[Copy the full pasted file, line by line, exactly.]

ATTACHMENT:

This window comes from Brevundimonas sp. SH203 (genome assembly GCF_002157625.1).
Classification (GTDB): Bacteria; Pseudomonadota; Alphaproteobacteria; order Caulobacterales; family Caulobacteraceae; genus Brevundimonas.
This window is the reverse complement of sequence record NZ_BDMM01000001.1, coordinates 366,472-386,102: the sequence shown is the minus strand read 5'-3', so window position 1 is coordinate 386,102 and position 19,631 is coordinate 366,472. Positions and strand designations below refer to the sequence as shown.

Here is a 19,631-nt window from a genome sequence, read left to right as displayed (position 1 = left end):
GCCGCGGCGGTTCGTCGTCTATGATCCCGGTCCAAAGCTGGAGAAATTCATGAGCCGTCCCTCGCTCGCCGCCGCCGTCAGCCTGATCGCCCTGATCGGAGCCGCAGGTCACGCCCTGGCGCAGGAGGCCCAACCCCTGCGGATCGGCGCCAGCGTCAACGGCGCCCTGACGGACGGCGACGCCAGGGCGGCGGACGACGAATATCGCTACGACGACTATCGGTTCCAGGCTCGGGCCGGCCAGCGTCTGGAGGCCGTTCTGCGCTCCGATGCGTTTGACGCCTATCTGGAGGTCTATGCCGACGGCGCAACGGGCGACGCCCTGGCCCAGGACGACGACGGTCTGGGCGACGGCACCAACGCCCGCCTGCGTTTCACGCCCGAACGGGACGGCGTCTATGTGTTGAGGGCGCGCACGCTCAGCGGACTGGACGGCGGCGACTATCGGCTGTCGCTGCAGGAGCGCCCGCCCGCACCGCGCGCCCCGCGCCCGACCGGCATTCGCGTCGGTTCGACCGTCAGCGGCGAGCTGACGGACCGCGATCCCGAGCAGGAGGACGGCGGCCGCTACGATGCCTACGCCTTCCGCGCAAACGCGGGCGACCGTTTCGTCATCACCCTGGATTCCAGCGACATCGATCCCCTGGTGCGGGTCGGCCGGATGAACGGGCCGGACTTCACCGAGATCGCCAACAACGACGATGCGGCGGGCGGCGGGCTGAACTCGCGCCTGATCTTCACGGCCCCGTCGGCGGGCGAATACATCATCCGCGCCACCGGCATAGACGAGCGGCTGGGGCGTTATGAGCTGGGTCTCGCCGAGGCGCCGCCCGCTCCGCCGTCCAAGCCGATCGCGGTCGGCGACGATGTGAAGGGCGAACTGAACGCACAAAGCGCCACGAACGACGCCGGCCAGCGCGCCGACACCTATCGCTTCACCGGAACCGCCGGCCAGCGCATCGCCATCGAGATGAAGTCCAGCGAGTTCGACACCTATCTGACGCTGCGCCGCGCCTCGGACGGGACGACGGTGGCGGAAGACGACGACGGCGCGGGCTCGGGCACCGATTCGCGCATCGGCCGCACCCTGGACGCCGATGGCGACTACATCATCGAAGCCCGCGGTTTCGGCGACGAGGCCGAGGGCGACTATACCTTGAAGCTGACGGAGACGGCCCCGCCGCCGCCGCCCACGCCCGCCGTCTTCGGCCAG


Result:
This window comes from Brevundimonas sp. SH203 (genome assembly GCF_002157625.1).
Classification (GTDB): Bacteria; Pseudomonadota; Alphaproteobacteria; order Caulobacterales; family Caulobacteraceae; genus Brevundimonas.
This window is the reverse complement of sequence record NZ_BDMM01000001.1, coordinates 366,472-386,102: the sequence shown is the minus strand read 5'-3', so window position 1 is coordinate 386,102 and position 19,631 is coordinate 366,472. Positions and strand designations below refer to the sequence as shown.

Here is a 19,631-nt window from a genome sequence, read left to right as displayed (position 1 = left end):
GCCGCGGCGGTTCGTCGTCTATGATCCCGGTCCAAAGCTGGAGAAATTCATGAGCCGTCCCTCGCTCGCCGCCGCCGTCAGCCTGATCGCCCTGATCGGAGCCGCAGGTCACGCCCTGGCGCAGGAGGCCCAACCCCTGCGGATCGGCGCCAGCGTCAACGGCGCCCTGACGGACGGCGACGCCAGGGCGGCGGACGACGAATATCGCTACGACGACTATCGGTTCCAGGCTCGGGCCGGCCAGCGTCTGGAGGCCGTTCTGCGCTCCGATGCGTTTGACGCCTATCTGGAGGTCTATGCCGACGGCGCAACGGGCGACGCCCTGGCCCAGGACGACGACGGTCTGGGCGACGGCACCAACGCCCGCCTGCGTTTCACGCCCGAACGGGACGGCGTCTATGTGTTGAGGGCGCGCACGCTCAGCGGACTGGACGGCGGCGACTATCGGCTGTCGCTGCAGGAGCGCCCGCCCGCACCGCGCGCCCCGCGCCCGACCGGCATTCGCGTCGGTTCGACCGTCAGCGGCGAGCTGACGGACCGCGATCCCGAGCAGGAGGACGGCGGCCGCTACGATGCCTACGCCTTCCGCGCAAACGCGGGCGACCGTTTCGTCATCACCCTGGATTCCAGCGACATCGATCCCCTGGTGCGGGTCGGCCGGATGAACGGGCCGGACTTCACCGAGATCGCCAACAACGACGATGCGGCGGGCGGCGGGCTGAACTCGCGCCTGATCTTCACGGCCCCGTCGGCGGGCGAATACATCATCCGCGCCACCGGCATAGACGAGCGGCTGGGGCGTTATGAGCTGGGTCTCGCCGAGGCGCCGCCCGCTCCGCCGTCCAAGCCGATCGCGGTCGGCGACGATGTGAAGGGCGAACTGAACGCACAAAGCGCCACGAACGACGCCGGCCAGCGCGCCGACACCTATCGCTTCACCGGAACCGCCGGCCAGCGCATCGCCATCGAGATGAAGTCCAGCGAGTTCGACACCTATCTGACGCTGCGCCGCGCCTCGGACGGGACGACGGTGGCGGAAGACGACGACGGCGCGGGCTCGGGCACCGATTCGCGCATCGGCCGCACCCTGGACGCCGATGGCGACTACATCATCGAAGCCCGCGGTTTCGGCGACGAGGCCGAGGGCGACTATACCTTGAAGCTGACGGAGACGGCCCCGCCGCCGCCGCCCACGCCCGCCGTCTTCGGCCAG